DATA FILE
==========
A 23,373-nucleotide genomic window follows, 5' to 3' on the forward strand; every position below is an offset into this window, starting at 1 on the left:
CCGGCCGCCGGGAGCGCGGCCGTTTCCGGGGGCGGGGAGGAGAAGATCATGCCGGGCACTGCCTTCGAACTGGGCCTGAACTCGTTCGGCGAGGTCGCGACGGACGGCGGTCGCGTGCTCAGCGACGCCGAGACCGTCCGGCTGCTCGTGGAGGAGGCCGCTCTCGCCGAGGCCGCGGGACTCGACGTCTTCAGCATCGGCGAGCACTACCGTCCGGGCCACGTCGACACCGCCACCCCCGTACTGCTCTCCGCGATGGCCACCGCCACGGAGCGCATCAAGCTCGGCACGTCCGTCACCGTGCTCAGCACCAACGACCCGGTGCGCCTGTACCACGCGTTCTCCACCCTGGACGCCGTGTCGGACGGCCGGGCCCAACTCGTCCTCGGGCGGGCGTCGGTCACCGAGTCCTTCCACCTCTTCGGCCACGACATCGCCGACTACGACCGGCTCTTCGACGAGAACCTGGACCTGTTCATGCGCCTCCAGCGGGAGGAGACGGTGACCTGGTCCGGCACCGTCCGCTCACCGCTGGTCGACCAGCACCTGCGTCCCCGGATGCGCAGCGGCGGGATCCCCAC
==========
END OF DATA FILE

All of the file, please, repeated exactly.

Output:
A 23,373-nucleotide genomic window follows, 5' to 3' on the forward strand; every position below is an offset into this window, starting at 1 on the left:
CCGGCCGCCGGGAGCGCGGCCGTTTCCGGGGGCGGGGAGGAGAAGATCATGCCGGGCACTGCCTTCGAACTGGGCCTGAACTCGTTCGGCGAGGTCGCGACGGACGGCGGTCGCGTGCTCAGCGACGCCGAGACCGTCCGGCTGCTCGTGGAGGAGGCCGCTCTCGCCGAGGCCGCGGGACTCGACGTCTTCAGCATCGGCGAGCACTACCGTCCGGGCCACGTCGACACCGCCACCCCCGTACTGCTCTCCGCGATGGCCACCGCCACGGAGCGCATCAAGCTCGGCACGTCCGTCACCGTGCTCAGCACCAACGACCCGGTGCGCCTGTACCACGCGTTCTCCACCCTGGACGCCGTGTCGGACGGCCGGGCCCAACTCGTCCTCGGGCGGGCGTCGGTCACCGAGTCCTTCCACCTCTTCGGCCACGACATCGCCGACTACGACCGGCTCTTCGACGAGAACCTGGACCTGTTCATGCGCCTCCAGCGGGAGGAGACGGTGACCTGGTCCGGCACCGTCCGCTCACCGCTGGTCGACCAGCACCTGCGTCCCCGGATGCGCAGCGGCGGGATCCCCAC